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Karin Davie: Dangerous Curves

Friday, February 24, 2006Sunday, May 14, 2006

Installation view of Karin Davie: Dangerous Curves (February 24–May 14, 2006). Photograph by Tom Loonan.

1905 Building

Karin Davie: Dangerous Curves was the first solo exhibition of the artist’s paintings, sculptures, and drawings; a survey that tracked the evolution of Davie’s visual vocabulary. A true innovator, Davie redefines the modernist convention of stripe painting by inserting gesture and the artist’s hand back into optical, hard-edged, geometric convention. Her work explores the boundaries between representation and abstraction while simultaneously alluding to the figure, memory, and landscape. There are a myriad of ways to contemplate the evolution of her style, as her paintings reach beyond an isolated visual experience, embodying emotion, movement, social commentary, and most importantly the artist’s hand.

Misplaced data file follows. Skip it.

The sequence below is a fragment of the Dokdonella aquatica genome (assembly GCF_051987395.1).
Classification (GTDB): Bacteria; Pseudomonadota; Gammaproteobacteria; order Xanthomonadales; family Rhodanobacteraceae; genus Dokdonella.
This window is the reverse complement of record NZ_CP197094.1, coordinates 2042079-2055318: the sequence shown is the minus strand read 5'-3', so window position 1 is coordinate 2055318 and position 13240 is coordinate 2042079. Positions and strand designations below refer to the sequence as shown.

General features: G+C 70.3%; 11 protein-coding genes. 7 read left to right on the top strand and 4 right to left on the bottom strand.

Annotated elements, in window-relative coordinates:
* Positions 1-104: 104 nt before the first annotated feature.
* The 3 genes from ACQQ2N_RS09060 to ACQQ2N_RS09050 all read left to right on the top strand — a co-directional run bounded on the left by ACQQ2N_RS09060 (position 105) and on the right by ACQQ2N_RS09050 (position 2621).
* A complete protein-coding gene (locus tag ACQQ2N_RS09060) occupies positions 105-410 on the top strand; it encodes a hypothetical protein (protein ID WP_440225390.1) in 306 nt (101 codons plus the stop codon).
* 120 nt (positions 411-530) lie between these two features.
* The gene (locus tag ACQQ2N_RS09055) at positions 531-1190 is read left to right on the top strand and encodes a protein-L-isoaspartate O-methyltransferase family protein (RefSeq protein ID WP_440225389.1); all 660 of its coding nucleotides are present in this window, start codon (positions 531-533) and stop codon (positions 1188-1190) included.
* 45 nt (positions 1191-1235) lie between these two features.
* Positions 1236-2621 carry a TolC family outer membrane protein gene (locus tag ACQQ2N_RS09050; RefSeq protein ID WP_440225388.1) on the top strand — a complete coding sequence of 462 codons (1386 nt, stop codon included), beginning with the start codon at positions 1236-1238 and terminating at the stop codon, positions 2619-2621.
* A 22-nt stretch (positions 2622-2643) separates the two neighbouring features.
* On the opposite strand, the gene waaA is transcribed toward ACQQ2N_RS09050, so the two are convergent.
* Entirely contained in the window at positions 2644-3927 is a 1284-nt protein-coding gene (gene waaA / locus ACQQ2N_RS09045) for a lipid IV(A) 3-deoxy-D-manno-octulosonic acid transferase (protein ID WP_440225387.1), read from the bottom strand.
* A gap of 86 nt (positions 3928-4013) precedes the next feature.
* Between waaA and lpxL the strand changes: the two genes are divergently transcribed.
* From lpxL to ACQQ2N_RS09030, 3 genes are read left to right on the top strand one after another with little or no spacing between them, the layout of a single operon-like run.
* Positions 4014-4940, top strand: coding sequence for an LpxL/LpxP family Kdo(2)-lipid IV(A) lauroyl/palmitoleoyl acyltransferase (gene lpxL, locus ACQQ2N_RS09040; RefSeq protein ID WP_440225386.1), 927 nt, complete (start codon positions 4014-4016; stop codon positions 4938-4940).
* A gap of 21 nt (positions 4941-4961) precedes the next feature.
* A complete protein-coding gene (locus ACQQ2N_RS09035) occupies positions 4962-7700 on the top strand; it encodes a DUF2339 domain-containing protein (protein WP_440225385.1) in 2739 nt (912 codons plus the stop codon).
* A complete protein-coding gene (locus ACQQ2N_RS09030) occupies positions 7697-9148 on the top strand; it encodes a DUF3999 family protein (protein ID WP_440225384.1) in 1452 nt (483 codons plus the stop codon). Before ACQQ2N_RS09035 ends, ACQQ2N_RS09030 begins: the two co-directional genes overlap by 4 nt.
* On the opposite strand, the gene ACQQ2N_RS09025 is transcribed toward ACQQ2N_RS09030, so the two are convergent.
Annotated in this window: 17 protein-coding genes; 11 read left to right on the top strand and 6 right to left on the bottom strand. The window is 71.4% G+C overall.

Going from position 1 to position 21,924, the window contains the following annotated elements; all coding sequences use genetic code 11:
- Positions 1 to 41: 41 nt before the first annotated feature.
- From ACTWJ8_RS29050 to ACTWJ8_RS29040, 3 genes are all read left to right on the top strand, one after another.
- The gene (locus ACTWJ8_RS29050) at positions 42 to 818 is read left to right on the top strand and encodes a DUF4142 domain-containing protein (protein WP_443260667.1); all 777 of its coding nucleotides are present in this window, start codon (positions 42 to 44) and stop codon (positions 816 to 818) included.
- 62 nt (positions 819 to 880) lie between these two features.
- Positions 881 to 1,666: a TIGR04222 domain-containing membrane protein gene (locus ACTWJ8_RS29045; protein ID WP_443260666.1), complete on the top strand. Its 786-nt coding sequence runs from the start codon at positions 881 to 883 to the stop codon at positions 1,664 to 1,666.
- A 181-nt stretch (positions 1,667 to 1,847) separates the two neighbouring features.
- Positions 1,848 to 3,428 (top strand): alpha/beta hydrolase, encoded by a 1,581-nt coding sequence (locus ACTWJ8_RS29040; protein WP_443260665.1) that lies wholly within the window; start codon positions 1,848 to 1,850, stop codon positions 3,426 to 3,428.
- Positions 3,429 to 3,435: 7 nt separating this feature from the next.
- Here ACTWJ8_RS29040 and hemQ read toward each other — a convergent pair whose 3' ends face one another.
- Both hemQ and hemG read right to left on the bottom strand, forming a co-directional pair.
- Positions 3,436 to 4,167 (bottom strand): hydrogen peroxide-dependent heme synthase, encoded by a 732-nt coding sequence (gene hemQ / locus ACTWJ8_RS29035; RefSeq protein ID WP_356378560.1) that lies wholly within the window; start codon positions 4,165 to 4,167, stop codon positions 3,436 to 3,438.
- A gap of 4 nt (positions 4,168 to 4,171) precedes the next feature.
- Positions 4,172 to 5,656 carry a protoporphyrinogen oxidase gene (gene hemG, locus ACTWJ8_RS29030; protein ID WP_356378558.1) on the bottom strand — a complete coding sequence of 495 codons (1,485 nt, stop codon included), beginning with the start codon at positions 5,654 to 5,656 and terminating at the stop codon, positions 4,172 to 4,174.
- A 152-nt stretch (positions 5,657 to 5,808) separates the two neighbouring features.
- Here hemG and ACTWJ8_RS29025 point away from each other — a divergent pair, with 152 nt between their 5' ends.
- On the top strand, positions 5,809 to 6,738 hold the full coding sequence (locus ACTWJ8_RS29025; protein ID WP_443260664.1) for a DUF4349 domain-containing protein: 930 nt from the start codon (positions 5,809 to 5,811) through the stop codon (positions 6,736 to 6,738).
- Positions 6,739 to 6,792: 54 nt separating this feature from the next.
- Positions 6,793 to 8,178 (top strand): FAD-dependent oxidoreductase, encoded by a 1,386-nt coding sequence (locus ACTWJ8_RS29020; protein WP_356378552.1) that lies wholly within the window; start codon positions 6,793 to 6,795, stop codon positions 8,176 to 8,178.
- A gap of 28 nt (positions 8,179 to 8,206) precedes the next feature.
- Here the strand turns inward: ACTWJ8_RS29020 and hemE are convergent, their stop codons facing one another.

In conjunction with this exhibition, Davie gave an artist talk at the museum on February 24, 2006.

Exhibition Sponsors

This exhibition was made possible through the generous support of an anonymous donor, Max and Ramey Caulkins. Judge and Mrs. John T. Elfvin, Gerald S. Lippes, and The J.S. Ten Trust.